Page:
I quit. but in parting, I'll offer this movie by Aaron Russo (He claims to have credits with the Eddie Murphy movie 'trading places' - yes - not journalism) In spite of Russo's non-journalistic roots, and the fact that I wouldn't necessarily reach some of the conclusions he does - many of his interviewees include former IRS agents, and he heavily cites Supreme court decisions - including ones which exclude wages from being counted as income. I did jump into research myself, but I admit that everywhere I found those rulings, they were attached to someone's interpretations. The actual supreme court.gov site does NOT include complete transcripts of its decisions through history. In addition I found a site claiming that people who claim there is no real tax law are fraudulent - but their first critical misstep for me was the claim that the Brushaber v. Union Pacific R.R. Co verdict was the absolute validation of the 16th amdt - without the note that the decision hinged on Mr Brushaber acting as a foreign fiduciary - which took some of the credibility away for me, along with court rulings cited which I couldn't ascertain whether they were lower courts acting in non-accordance with SCOTUS decisions (illegally).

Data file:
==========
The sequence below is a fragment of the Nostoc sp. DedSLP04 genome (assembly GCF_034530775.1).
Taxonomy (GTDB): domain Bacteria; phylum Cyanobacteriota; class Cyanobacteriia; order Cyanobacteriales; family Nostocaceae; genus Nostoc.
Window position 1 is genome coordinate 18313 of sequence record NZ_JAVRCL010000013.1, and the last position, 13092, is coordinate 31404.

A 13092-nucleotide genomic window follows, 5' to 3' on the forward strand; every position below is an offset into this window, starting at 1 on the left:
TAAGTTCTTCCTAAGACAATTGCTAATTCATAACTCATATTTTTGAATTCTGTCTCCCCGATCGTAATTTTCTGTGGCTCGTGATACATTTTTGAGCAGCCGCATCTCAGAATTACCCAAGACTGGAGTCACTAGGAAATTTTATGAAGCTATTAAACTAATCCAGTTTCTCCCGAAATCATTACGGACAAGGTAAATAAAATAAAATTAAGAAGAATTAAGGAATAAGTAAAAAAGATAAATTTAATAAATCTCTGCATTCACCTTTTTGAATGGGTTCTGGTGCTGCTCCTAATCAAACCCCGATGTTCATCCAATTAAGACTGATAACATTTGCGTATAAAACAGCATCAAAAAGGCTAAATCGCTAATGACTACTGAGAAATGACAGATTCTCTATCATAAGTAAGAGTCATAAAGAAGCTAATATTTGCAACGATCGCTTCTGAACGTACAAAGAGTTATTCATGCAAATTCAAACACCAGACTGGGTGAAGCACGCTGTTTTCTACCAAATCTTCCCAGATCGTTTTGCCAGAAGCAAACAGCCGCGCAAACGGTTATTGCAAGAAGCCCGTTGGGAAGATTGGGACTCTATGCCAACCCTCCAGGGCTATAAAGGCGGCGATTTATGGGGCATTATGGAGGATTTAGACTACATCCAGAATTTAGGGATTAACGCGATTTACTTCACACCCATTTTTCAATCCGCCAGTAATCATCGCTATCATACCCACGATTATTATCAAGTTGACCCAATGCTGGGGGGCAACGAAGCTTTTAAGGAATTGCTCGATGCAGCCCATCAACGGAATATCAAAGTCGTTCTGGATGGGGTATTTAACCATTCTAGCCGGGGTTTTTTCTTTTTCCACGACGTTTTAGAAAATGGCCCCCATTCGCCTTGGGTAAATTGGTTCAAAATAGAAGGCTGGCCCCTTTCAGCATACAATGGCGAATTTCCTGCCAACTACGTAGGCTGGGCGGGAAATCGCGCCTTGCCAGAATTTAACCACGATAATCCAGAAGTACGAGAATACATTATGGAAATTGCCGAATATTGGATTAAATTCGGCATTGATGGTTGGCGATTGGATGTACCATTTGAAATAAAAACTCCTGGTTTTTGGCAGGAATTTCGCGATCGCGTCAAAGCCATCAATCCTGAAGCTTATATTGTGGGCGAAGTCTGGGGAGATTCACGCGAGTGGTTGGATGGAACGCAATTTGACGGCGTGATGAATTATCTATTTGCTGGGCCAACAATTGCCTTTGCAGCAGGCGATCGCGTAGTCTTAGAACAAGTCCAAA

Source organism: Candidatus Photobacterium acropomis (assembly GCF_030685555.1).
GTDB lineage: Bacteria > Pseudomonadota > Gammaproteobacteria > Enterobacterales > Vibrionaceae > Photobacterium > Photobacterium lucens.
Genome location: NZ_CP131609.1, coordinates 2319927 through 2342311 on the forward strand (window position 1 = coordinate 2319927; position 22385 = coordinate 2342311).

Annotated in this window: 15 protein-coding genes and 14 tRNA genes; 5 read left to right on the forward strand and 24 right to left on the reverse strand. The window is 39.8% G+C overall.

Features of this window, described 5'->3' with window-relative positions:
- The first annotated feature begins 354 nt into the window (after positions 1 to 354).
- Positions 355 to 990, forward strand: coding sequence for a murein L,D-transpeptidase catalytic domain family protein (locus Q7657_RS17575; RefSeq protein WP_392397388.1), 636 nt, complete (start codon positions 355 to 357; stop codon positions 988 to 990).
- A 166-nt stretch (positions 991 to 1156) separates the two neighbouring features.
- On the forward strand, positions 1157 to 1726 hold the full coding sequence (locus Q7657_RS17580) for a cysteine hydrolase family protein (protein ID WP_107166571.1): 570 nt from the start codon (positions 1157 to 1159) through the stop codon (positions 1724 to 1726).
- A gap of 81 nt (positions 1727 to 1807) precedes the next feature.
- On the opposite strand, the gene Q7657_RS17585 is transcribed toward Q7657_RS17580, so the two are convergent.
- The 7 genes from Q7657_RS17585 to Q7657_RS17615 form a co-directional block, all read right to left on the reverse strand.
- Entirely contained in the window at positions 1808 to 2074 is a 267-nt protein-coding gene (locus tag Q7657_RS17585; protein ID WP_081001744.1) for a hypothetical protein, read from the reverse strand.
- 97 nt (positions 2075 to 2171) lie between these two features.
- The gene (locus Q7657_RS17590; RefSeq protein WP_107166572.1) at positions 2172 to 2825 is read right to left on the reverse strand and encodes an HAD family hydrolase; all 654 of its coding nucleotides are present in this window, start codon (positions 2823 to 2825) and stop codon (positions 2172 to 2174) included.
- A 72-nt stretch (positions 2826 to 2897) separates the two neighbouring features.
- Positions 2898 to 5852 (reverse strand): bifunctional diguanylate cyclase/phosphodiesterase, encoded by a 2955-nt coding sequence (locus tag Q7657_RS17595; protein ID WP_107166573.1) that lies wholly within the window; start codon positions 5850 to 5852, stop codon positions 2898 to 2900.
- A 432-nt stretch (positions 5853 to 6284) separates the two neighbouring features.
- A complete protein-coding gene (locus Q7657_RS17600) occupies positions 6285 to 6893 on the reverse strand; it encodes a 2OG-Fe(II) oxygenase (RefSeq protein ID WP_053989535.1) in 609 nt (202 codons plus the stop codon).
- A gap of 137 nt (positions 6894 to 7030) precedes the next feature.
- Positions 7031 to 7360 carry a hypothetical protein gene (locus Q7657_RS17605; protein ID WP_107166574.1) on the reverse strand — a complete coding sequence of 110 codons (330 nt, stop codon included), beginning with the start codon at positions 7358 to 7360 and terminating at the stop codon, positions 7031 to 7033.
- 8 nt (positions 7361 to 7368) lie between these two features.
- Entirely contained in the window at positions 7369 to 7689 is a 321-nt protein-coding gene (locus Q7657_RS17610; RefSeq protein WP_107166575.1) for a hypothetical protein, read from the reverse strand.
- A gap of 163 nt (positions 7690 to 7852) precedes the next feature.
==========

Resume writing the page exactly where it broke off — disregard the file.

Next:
-The run time is just under 2 hours...

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« Reply #48 on: February 16, 2011, 10:25:26 PM »

I quit.

That's great to hear!  I quit paying more than my fair share too - in 2003.

You don't realize how refreshing it is to get audited by the IRS, and then get every penny of Federal, State, Social Security, and Medicare withholdings refunded back to me.  I hope everyone that is overpaying quits.  I'm certain I do a better job of managing my money than the government used to do with my money.